Depression and addiction often go together. While about 10 percent of the general population will develop a substance use disorder, in people diagnosed with depression that number is around 30 percent. The connection between substance use and depression is complicated. Depression can lead to addiction as a form of self-medicating and addiction can also lead to depression. Or both can be caused, or aggravated, by some third factor. Recent research has discovered another possible link between addiction and depression and this one has to do with how the brain is wired.
A team lead by Dr. Scott Thompson at the University of Maryland School of Medicine in Baltimore recently discovered a neural pathway in mice that is related to both addiction and depression.The pathway connects two regions, the hippocampus and nucleus accumbens. The hippocampus is primarily involved in two processes, encoding short-term memories into long-term memories, and spatial learning. The nucleus accumbens is involved with a range of cognitive functions including motivation, aversion, reward, pleasure, and reinforcement learning. The connection between these two regions is what allowed our ancestors to remember where they found food or shelter and it’s what allows us to remember and repeat rewarding behaviors.
Researchers wanted to know whether this circuit had any effect on addiction and depression. To that end, they introduced light-sensitive neurons into the region connecting the hippocampus and nucleus accumbens of mice. These light-sensitive neurons allow the researchers to boost or inhibit the signals between those two parts of the brain using light. They first created an artificial reward for the mice by activating the neural pathway in a specific location. The mice would then return to this location, looking for the reward.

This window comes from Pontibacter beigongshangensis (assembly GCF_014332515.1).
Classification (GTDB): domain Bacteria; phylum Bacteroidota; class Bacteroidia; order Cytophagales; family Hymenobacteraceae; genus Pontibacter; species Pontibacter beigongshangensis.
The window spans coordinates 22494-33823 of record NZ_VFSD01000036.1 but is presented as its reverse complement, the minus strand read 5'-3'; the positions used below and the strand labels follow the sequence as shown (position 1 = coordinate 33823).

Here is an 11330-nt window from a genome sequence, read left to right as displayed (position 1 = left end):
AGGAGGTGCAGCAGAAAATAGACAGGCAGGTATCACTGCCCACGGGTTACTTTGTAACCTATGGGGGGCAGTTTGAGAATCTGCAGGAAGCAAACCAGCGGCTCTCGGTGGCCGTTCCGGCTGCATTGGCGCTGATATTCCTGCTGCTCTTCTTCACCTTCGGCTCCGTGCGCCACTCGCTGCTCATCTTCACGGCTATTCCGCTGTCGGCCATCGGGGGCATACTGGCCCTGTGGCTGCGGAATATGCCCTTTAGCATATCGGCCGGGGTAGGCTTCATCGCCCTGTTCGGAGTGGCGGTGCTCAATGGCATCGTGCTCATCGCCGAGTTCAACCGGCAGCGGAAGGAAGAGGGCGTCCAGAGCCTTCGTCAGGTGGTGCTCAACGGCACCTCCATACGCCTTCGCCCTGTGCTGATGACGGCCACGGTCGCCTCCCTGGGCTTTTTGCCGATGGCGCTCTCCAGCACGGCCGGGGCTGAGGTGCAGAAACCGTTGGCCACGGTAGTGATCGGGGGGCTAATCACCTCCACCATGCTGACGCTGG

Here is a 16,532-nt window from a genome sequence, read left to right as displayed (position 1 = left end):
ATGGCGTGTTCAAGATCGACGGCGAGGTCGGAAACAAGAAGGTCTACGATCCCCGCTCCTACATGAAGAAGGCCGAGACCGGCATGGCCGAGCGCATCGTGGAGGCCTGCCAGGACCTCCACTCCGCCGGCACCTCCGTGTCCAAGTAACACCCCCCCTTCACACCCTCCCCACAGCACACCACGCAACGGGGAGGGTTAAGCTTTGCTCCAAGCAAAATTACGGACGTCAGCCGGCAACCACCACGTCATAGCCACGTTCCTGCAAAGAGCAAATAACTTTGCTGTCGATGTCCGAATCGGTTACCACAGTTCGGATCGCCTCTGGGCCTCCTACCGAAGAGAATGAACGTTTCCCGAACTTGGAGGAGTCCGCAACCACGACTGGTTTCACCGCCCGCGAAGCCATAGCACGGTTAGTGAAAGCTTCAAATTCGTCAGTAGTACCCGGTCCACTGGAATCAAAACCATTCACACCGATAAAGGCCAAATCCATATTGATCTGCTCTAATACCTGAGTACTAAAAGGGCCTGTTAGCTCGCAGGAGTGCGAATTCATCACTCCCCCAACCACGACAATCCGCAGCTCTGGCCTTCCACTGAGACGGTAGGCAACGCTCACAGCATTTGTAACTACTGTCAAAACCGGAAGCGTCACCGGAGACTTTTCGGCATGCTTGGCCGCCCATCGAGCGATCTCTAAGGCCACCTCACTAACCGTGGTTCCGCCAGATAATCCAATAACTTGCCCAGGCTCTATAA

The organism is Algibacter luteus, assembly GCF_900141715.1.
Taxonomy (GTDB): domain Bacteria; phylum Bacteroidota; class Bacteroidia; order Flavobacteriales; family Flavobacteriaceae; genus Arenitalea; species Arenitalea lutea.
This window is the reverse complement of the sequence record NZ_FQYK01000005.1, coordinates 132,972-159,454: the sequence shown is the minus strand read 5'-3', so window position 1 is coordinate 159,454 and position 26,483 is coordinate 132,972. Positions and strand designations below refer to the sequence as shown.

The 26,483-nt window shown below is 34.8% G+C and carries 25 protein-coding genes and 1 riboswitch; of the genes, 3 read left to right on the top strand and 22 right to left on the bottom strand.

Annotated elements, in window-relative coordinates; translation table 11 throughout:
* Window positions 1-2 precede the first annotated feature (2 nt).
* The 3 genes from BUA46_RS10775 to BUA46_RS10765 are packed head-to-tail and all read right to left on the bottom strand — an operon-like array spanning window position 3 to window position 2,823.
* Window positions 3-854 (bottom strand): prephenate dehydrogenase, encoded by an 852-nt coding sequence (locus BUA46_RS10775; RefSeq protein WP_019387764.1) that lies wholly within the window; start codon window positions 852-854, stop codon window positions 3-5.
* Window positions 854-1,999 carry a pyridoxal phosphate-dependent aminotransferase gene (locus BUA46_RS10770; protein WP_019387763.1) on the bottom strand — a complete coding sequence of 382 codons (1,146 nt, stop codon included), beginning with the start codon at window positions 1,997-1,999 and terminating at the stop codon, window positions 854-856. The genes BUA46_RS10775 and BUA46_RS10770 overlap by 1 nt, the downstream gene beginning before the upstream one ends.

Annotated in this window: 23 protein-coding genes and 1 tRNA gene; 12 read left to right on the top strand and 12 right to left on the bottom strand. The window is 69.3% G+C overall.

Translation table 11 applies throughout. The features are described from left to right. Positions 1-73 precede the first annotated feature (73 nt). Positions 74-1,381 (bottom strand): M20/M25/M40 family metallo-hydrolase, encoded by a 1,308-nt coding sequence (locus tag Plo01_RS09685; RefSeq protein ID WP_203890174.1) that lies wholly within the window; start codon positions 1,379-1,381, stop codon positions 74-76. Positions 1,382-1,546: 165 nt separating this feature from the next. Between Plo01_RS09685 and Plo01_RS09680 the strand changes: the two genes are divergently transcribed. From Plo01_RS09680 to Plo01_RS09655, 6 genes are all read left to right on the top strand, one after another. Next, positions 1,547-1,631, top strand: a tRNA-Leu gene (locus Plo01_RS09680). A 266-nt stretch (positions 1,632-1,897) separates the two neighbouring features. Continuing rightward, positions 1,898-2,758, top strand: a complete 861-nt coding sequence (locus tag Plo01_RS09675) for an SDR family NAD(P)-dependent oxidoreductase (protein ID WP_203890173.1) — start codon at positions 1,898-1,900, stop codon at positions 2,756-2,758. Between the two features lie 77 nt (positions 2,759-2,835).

However, the next day, the researchers reversed the process, dampening the activity in the neurons connecting the nucleus accumbens and the hippocampus. When they did this, the mice lost interest in the area they previously found rewarding. The behavior of the mice, then, resembled addiction when the pathway was stimulated and resembled depression when the pathway was inhibited.
The results of this experiment fit nicely with what we currently know about addiction and depression. For example, it has long been known the nucleus accumbens played a role in addictive behavior and the hippocampus plays a role in triggering behavior. This is why someone recovering from addiction should avoid certain people and places. Depression is often characterized by anhedonia, or inability to feel pleasure. Things people used to enjoy become uninteresting, much like the mice losing interest in the artificially reinforced location.
However, the study does raise some interesting questions. For example, if depression and addiction are caused by opposite behavior in the same brain circuit, why to they so frequently occur together? Does it account for other symptoms of depression, such as sleep disturbance and irritability? Perhaps most importantly, will the findings apply to humans and can we manipulate the function of the circuit, perhaps through deep brain stimulation? Whatever the answers, this study has interesting implications for anyone struggling with depression or addiction.
If you or someone you love is struggling with addiction or depression, we can help. Recovery Ways is a premier drug and alcohol addiction treatment facility located in Salt Lake City, Utah. We have the resources to effectively treat a dual diagnosis. Our mission is to provide the most cost-effective, accessible substance abuse treatment to as many people as possible. Request information online or call us today at 1-888-986-7848.